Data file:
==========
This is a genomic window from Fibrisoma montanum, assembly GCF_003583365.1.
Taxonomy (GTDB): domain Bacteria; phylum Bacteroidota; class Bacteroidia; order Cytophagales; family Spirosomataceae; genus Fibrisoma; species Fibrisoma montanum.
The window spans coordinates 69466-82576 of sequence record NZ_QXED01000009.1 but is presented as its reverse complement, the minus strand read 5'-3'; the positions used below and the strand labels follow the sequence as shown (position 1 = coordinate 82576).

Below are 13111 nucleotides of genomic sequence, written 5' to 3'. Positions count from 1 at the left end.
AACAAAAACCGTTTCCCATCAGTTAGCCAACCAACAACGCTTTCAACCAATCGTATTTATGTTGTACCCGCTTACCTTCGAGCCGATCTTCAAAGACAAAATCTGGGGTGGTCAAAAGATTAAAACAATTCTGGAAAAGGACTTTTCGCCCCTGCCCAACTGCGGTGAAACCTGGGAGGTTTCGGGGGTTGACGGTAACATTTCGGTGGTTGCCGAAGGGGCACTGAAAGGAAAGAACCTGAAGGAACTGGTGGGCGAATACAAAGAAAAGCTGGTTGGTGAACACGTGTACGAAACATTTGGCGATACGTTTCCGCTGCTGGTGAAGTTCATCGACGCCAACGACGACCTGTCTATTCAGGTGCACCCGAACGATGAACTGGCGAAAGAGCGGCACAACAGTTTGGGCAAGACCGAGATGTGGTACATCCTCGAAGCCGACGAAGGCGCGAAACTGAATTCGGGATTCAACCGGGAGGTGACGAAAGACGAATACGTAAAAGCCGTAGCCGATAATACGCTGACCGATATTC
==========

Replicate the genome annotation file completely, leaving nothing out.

This is a genomic window from Fibrisoma montanum, assembly GCF_003583365.1.
Taxonomy (GTDB): domain Bacteria; phylum Bacteroidota; class Bacteroidia; order Cytophagales; family Spirosomataceae; genus Fibrisoma; species Fibrisoma montanum.
The window spans coordinates 69466-82576 of sequence record NZ_QXED01000009.1 but is presented as its reverse complement, the minus strand read 5'-3'; the positions used below and the strand labels follow the sequence as shown (position 1 = coordinate 82576).

Below are 13111 nucleotides of genomic sequence, written 5' to 3'. Positions count from 1 at the left end.
AACAAAAACCGTTTCCCATCAGTTAGCCAACCAACAACGCTTTCAACCAATCGTATTTATGTTGTACCCGCTTACCTTCGAGCCGATCTTCAAAGACAAAATCTGGGGTGGTCAAAAGATTAAAACAATTCTGGAAAAGGACTTTTCGCCCCTGCCCAACTGCGGTGAAACCTGGGAGGTTTCGGGGGTTGACGGTAACATTTCGGTGGTTGCCGAAGGGGCACTGAAAGGAAAGAACCTGAAGGAACTGGTGGGCGAATACAAAGAAAAGCTGGTTGGTGAACACGTGTACGAAACATTTGGCGATACGTTTCCGCTGCTGGTGAAGTTCATCGACGCCAACGACGACCTGTCTATTCAGGTGCACCCGAACGATGAACTGGCGAAAGAGCGGCACAACAGTTTGGGCAAGACCGAGATGTGGTACATCCTCGAAGCCGACGAAGGCGCGAAACTGAATTCGGGATTCAACCGGGAGGTGACGAAAGACGAATACGTAAAAGCCGTAGCCGATAATACGCTGACCGATATTC